The Unsettled Nature of "Terms-Later" Contracting: Dr. John E. Murray, Jr. on Schnabel v. Trilegiant Corp., 697 F. 3d 110 (2d Cir. 2012)

The Unsettled Nature of "Terms-Later" Contracting: Dr. John E. Murray, Jr. on Schnabel v. Trilegiant Corp., 697 F. 3d 110 (2d Cir. 2012)


Issues concerning the timing of contract formation might be assumed to be well settled in the archives of fundamental contract doctrine. In Schnabel v. Trilegiant Corporation [an enhanced version of this opinion is available to subscribers], however, the United States Court of Appeals for the Second Circuit expressly recognizes that such an assumption is unwarranted because "[t]he conventional chronology of contract-making has become unsettled over recent years by courts' increased acceptance of 'terms-later' contracting." The court proceeds to pursue a valiant analysis to reconcile traditional contract doctrine amidst considerable judicial confusion concerning the enforceability of later terms.

When Brian Schnabel made an online purchase from, he did not knowingly contract with Great, a service provided by the defendant, Trilegiant Corporation, that requires the payment of a membership fee in exchange for discounts on a wide variety of products and services. Similarly, when Brian's father, Edward Schnabel, made an online purchase from, he did not knowingly become a member of Great In their respective transactions, both Brian and Edward were invited to click on a hyperlink to receive "cash back" on their purchases. The hyperlink directed them to "Click above to learn how to get $20 back from Great Fun." Great Fun was not further identified and both father and son claimed that they were unaware they were dealing with any party other than the original parties to their transactions. A click on "learn more" that appeared on the confirmation page revealed the enrollment page that did not plainly indicate that the "cash back" offer emanated from a third party (Great Fun). Neither Brian nor Edward were required to reenter their credit card information on the enrollment page. While the first month of membership in Great Fun was free, unless the new member cancelled the membership, his or her credit card was charged monthly thereafter.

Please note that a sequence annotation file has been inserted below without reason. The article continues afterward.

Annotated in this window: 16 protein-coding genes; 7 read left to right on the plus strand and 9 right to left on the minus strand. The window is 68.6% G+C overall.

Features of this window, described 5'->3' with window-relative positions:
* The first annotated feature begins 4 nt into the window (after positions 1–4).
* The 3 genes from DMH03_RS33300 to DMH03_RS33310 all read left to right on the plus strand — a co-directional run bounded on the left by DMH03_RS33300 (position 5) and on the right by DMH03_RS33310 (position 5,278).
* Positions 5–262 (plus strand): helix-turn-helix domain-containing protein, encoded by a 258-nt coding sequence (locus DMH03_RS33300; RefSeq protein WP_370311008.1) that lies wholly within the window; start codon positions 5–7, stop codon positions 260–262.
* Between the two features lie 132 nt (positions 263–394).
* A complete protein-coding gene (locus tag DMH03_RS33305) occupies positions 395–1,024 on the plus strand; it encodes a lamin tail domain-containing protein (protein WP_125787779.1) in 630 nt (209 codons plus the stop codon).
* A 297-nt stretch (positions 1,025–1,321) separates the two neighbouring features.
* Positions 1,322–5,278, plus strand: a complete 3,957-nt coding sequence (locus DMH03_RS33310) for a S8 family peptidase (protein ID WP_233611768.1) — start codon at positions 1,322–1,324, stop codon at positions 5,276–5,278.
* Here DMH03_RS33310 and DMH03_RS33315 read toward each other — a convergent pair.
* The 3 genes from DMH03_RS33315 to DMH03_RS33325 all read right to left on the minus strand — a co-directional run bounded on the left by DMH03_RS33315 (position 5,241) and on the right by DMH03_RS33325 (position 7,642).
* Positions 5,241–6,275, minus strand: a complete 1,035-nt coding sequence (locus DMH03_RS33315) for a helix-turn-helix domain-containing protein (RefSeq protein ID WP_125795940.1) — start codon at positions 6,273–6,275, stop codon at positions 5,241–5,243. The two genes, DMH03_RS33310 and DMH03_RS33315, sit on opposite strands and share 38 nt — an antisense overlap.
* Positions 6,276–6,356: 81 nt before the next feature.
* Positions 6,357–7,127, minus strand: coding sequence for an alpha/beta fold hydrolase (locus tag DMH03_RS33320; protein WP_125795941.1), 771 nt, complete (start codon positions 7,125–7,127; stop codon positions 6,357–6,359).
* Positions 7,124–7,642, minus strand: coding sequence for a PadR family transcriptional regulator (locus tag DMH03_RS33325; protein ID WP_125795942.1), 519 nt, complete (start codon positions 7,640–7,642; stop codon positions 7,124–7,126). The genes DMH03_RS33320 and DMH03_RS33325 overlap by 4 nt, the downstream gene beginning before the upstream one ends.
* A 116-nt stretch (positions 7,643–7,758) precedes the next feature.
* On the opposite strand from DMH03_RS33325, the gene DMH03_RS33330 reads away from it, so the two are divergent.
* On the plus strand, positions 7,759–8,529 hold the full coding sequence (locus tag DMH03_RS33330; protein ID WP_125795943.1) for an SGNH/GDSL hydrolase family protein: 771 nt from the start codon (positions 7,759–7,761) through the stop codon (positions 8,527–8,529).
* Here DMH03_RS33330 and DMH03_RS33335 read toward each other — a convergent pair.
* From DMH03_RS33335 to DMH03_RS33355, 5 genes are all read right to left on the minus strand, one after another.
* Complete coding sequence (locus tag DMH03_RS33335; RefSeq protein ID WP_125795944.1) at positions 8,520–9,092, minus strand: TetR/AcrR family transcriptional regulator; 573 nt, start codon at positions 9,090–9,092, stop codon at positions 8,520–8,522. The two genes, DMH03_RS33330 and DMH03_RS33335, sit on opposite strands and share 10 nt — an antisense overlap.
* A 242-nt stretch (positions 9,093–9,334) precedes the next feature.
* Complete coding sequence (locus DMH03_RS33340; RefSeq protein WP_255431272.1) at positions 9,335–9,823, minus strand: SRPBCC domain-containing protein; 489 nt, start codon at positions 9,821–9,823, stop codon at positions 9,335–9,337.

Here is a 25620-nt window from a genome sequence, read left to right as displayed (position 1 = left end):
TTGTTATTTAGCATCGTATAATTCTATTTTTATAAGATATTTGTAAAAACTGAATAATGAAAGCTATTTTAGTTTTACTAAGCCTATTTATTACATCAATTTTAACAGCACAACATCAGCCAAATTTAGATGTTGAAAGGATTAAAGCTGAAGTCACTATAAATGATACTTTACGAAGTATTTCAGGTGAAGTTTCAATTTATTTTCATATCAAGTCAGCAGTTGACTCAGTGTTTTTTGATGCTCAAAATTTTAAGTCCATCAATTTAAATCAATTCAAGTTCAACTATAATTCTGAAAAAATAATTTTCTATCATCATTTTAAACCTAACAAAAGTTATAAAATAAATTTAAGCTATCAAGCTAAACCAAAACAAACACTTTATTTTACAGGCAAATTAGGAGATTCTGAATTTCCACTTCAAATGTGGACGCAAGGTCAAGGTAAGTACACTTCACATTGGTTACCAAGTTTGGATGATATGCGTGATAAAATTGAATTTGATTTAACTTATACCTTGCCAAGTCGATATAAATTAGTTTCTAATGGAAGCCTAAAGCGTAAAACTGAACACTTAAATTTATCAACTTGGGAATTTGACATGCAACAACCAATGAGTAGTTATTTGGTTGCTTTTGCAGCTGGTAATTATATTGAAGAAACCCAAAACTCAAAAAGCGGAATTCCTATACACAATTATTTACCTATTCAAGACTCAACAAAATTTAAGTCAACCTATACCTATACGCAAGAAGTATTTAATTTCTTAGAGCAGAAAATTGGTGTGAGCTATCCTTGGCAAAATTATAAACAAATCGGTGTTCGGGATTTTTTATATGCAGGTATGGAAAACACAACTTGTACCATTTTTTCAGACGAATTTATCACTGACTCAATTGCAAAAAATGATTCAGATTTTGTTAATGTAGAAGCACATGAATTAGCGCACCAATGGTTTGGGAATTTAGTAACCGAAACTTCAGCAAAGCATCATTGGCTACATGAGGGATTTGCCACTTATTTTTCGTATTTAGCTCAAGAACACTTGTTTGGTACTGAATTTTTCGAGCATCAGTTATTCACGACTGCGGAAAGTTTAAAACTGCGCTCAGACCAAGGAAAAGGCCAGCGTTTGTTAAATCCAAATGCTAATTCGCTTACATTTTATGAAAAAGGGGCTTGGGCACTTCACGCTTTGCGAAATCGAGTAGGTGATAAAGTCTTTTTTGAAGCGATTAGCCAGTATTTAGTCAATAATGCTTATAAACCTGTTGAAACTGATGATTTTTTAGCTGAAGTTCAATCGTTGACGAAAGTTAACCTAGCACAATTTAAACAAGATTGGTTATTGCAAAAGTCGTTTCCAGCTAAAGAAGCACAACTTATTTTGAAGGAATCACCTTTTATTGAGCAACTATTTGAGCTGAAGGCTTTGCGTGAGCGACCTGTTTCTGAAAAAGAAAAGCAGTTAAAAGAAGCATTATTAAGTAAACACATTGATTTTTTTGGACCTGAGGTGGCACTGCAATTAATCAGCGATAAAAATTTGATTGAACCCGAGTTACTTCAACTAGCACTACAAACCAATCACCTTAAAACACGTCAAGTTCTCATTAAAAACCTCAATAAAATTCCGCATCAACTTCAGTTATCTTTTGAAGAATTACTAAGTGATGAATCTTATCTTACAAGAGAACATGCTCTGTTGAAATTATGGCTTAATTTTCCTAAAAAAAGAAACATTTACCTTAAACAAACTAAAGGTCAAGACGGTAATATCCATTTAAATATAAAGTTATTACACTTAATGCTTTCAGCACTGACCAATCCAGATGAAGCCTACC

Beyond the hyperlink, Trilegiant sent an email to new members confirming their membership. The email terms added an arbitration agreement which included a waiver of class actions. The Schnabels brought this action on behalf of themselves and plaintiffs similarly situated claiming that the enrollment process was unauthorized, unfair, and deceptive. Trilegiant moved to compel arbitration under the membership agreement. The district court concluded that, even if both Schnabels had read all of the information on the enrollment screen and on the subsequent email, they would not be bound by the arbitration provision since neither had expressly or impliedly consented to the additional agreement in the email.

On appeal, the Second Circuit emphasized the necessity of mutual assent that may be found in a party's silence, action or inaction, but conduct is not an effective manifestation of assent unless a party intends to engage in such conduct that he has reason to know the other party will infer as his assent (citing Restatement (Second) of Contracts, §19(2)). Thus. the issue in this case was whether the Schnabels were on inquiry notice of the arbitration provision in the emails sent after their enrollment and, if so, whether their conduct in failing to cancel memberships before the free trial period expired constituted an objective manifestation of assent to the arbitration provision. [footnotes omitted]

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